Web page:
The results from data analysis highlighted major differences between estimated OR and PR. Results from simulation studies indicate an improved performance of delta method compared to bootstrap when there are small number of clusters.
Conclusion
We recommend the use of logistic model with random effects for analysis of clustered data. The choice of method to estimate confidence intervals for PR (delta or bootstrap method) should be based on study design.
doi:10.1186/1471-2288-8-80
PMCID: PMC2625349  PMID: 19087281
9.  A Community Study of Factors Related to Poorly Controlled Asthma among Brazilian Urban Children 
PLoS ONE  2012;7(5):e37050.
Background
Asthma constitutes a serious public health problem in many regions of the world, including the city of Salvador, State of Bahia – Brazil. The purpose of this study was to analyse the factors associated with poor asthma control.
Methodology/Principal Findings
Two definitions were used for asthma: 1) wheezing in the last 12 months; 2) wheezing in the last 12 months plus other asthma symptoms or asthma diagnosis ever. The definition of poorly controlled asthma was: at least one reported hospitalisation due to asthma and/or high frequency of symptoms, in the last year. Children with poorly controlled asthma (N = 187/374) were compared with wheezing children with controlled asthma regarding age, gender, atopy, parental asthma, rhinitis, eczema, exposure to second hand tobacco smoke, presence of moulds, pets and pests in the house, helminth infections and body mass index. Crude and logistic regression adjusted odds ratios were used as measures of association. There was a higher proportion of poorly controlled asthma among children with eczema (OR = 1.55; 95% CI 1.02; 2.37). The strength of the association was greater among children with eczema and rhinitis (42.6%, 53.4% and 57.7%, respectively, in children who had no rhinitis nor eczema, had only one of those, and had both (p = 0.02 for trend test). The presence of mould in the houses was inversely associated with poorly controlled asthma (OR = 0.54; 95% CI 0.34; 0.87).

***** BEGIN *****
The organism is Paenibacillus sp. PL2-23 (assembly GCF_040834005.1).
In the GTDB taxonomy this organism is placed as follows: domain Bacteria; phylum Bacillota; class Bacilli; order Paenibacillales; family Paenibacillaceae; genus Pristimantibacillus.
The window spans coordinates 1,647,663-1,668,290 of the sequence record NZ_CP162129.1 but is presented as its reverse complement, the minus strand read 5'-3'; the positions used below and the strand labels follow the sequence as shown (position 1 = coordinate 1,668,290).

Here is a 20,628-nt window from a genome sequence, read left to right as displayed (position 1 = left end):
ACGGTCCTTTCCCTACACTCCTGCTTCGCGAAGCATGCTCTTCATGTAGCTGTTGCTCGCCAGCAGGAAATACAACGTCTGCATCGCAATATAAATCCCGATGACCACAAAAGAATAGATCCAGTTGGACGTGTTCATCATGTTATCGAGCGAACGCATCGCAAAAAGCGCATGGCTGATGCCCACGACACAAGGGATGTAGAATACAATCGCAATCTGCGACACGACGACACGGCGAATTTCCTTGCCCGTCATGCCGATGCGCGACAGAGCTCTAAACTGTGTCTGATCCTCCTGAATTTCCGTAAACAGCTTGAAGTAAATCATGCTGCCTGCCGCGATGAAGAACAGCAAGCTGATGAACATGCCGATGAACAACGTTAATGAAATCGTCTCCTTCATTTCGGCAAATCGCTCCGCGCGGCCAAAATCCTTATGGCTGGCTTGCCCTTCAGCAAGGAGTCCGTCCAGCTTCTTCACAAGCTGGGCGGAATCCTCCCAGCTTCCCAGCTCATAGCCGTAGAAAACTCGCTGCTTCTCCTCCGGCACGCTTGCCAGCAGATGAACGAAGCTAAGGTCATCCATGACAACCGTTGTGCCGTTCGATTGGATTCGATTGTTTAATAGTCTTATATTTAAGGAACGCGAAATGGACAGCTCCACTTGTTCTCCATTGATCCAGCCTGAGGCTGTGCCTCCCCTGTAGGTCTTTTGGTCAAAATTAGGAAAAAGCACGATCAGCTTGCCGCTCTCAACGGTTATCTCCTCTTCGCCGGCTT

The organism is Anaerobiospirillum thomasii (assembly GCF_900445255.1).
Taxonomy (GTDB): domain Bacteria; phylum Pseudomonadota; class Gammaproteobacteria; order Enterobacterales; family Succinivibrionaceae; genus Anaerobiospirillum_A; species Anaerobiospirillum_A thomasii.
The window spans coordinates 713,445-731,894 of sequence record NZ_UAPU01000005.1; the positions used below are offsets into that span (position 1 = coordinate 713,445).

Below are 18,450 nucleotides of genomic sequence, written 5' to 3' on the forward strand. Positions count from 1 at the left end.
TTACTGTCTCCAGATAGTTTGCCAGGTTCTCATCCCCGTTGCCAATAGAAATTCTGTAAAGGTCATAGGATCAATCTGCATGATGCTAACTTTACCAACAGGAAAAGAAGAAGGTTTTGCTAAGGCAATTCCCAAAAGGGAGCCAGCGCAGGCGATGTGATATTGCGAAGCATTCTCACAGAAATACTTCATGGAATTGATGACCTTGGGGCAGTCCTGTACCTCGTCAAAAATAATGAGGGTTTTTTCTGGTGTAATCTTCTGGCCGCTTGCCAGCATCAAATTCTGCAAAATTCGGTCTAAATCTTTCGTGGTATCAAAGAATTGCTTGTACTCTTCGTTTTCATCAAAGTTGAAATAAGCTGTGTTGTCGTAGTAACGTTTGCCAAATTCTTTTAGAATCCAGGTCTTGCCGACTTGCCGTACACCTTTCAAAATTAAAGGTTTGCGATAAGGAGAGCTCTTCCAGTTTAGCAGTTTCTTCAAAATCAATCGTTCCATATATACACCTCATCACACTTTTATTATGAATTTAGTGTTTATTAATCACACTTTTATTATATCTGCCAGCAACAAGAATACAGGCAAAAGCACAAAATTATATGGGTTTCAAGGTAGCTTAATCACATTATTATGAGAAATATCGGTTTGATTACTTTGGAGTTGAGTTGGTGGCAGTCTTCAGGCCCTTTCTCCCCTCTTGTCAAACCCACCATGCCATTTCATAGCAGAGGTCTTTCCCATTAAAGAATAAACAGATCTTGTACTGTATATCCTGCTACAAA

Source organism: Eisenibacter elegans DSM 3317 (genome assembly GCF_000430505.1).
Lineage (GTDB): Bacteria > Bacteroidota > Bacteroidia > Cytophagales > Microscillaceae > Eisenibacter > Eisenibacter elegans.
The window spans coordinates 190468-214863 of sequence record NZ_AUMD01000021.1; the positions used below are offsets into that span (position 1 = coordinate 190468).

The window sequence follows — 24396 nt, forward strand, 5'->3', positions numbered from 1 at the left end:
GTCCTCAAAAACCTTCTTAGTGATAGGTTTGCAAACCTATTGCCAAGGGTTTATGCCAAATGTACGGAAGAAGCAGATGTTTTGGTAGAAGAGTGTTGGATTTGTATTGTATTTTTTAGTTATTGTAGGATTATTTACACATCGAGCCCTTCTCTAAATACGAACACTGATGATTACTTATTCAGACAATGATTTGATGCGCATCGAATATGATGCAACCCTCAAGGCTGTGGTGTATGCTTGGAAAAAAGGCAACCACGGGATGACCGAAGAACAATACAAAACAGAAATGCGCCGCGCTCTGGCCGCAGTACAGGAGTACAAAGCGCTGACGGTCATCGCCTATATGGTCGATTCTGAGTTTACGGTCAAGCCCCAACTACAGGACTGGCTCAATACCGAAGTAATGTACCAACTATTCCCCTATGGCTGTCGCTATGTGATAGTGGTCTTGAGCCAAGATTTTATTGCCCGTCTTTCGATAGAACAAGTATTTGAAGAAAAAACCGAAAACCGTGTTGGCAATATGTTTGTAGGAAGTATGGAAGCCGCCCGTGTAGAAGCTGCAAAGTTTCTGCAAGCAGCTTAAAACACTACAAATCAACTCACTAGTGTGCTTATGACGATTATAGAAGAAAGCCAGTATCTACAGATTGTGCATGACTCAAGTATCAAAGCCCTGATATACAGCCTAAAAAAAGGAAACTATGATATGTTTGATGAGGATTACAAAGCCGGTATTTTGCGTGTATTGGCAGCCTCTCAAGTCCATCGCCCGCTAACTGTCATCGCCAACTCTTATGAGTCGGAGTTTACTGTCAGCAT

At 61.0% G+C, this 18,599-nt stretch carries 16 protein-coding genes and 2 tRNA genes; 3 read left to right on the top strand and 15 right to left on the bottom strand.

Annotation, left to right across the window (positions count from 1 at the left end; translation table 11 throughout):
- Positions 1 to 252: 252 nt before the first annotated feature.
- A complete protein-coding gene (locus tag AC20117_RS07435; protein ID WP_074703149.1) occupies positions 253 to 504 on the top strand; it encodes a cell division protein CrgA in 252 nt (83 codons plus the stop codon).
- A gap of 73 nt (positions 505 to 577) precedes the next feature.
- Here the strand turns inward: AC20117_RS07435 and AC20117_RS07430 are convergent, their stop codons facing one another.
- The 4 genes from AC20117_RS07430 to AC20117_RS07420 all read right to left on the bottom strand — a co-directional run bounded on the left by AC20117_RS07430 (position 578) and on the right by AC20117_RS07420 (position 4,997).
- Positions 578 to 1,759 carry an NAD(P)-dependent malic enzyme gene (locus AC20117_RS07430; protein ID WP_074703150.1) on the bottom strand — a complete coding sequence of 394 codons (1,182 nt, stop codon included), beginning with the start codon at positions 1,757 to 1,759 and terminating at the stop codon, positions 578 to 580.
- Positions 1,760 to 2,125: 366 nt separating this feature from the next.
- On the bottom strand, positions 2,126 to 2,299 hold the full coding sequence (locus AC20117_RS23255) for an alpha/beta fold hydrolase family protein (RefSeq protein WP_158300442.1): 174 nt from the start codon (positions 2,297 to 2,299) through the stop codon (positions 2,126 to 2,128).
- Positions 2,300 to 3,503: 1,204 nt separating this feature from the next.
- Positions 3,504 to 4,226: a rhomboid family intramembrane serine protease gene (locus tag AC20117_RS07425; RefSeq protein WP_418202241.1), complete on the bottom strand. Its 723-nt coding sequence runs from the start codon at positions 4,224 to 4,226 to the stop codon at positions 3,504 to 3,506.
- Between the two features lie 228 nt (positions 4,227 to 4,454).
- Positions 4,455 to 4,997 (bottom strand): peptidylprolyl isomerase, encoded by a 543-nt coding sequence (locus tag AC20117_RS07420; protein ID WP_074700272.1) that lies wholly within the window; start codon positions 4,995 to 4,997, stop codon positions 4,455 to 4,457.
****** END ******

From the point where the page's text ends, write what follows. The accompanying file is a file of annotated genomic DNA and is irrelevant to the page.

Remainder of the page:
Conclusions/Significance
Our results indicate an association between eczema and poor asthma control in this environment, but emphasize the role of various other individual and environmental factors as determinants of poor control.
doi:10.1371/journal.pone.0037050
PMCID: PMC3365022  PMID: 22693565
10.  Chronic virus infections supress atopy but not asthma in a set of children from a large latin american city: a cross-section study 
Background
The prevalence of allergic diseases has increased over recent decades in affluent countries, but remains low in rural populations and some non-affluent countries. An explanation for these trends is that increased exposure to infections may provide protection against the development of allergy. In this work we investigated the association between exposure to viral infections in children living in urban Brazil and the prevalence of atopy and asthma.